TOW, TEXAS. Tow is on Farm Road 2241 and the western shore of Lake Buchanan, twenty miles northeast of Llano in northeastern Llano County. It is the oldest community in the county. It began with the arrival in 1852 of David and Gideon Cowan and their mother, Ruth, from Tennessee. The Cowans were directed by local Indians to a salt bed near the Colorado River, which they developed into a successful saltworks. Significant not only in the local economy, the Bluffton-Tow Salt Works was also known as the Confederate States of America Salt Works for its contribution to the Confederate cause. The operation was destroyed by the "salt works cyclone" in 1871. John F. Morgan arrived in the area with his family in 1853 and soon established a hat business, using beaver and other fur trapped locally. When the Tow brothers, William and Wilson, arrived with their families in 1853, they named the nearby area in which they settled Tow Valley. A post office was established there in 1886 as Tow with Mathew B. Clendenen as postmaster. Tow grew rapidly in the 1970s and 1980s with the addition of retirement and recreation to its economic base. From a population of fifty before 1950, the lakeside town had grown to 305 by 1974, when it had a post office and numerous businesses. In 2000 the population was still 305; thirty-one businesses were reported.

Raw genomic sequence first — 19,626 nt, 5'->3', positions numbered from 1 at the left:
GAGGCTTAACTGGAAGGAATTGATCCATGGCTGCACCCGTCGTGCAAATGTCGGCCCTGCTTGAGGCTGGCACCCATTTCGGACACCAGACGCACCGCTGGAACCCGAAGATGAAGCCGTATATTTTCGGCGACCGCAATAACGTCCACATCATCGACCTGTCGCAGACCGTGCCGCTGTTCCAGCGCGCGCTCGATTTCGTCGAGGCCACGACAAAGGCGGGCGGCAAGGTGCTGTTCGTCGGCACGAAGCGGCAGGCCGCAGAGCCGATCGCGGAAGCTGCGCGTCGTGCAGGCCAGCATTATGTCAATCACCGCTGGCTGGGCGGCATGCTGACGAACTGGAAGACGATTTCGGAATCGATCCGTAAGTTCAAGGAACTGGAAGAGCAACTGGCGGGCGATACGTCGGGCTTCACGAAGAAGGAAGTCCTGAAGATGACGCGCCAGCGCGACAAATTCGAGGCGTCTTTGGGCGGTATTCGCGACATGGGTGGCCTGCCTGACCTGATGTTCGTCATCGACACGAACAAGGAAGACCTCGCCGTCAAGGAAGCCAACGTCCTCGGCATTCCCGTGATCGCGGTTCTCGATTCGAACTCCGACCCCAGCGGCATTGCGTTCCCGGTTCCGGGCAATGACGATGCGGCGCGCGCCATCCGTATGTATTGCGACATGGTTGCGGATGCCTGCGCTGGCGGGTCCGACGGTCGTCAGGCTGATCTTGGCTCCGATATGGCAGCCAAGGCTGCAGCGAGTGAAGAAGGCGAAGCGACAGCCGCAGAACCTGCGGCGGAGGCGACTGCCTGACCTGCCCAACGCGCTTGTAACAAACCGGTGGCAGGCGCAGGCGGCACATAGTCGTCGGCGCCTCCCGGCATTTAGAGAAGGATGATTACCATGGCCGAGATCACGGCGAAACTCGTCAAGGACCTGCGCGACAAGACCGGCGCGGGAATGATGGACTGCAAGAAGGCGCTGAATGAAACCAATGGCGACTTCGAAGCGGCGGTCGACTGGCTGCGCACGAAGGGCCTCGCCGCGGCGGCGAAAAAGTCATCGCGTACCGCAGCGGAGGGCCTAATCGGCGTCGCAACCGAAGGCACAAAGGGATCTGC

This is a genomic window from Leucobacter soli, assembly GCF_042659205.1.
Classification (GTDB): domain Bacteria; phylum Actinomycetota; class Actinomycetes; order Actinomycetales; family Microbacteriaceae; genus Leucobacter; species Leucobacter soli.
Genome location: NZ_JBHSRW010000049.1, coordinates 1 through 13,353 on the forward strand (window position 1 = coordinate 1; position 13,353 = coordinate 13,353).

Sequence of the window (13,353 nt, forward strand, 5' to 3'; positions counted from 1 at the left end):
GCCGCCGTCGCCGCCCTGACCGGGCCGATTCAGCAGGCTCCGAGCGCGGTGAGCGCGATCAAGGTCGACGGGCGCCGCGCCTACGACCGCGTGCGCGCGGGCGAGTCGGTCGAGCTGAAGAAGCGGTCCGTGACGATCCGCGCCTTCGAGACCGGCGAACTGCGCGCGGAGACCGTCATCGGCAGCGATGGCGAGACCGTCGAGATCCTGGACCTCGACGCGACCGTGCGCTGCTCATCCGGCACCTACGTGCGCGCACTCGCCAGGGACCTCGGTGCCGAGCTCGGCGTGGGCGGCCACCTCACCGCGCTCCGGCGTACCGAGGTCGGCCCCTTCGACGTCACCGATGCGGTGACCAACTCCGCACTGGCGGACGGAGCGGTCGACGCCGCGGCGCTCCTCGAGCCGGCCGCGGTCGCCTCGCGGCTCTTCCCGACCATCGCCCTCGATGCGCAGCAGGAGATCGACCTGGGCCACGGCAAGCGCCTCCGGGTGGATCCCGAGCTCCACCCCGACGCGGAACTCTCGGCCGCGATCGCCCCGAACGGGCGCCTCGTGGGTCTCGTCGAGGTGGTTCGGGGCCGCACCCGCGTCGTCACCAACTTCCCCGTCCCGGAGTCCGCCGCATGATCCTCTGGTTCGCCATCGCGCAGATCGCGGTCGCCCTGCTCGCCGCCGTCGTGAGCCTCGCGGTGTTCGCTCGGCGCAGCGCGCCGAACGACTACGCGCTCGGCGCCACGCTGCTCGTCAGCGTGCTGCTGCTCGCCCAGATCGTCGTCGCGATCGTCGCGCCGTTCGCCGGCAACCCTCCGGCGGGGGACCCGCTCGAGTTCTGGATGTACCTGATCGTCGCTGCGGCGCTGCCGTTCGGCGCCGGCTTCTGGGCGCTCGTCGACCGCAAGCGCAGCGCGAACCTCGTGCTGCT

Image Use Disclaimer
All copyrighted materials included within the Handbook of Texas Online are in accordance with Title 17 U.S.C. Section 107 related to Copyright and “Fair Use” for Non-Profit educational institutions, which permits the Texas State Historical Association (TSHA), to utilize copyrighted materials to further scholarship, education, and inform the public. The TSHA makes every effort to conform to the principles of fair use and to comply with copyright law.
For more information go to: http://www.law.cornell.edu/uscode/17/107.shtml
If you wish to use copyrighted material from this site for purposes of your own that go beyond fair use, you must obtain permission from the copyright owner.
The following, adapted from the Chicago Manual of Style, 15th edition, is the preferred citation for this article.Handbook of Texas Online, James B. Heckert-Greene, "Tow, TX," accessed May 04, 2016, http://www.tshaonline.org/handbook/online/articles/hlt26.
Uploaded on June 15, 2010. Published by the Texas State Historical Association.
Get Texas history every day,
with day by day
Each day's email tells a little bit more of the story of Texas and links to our collection of more than 27,000 articles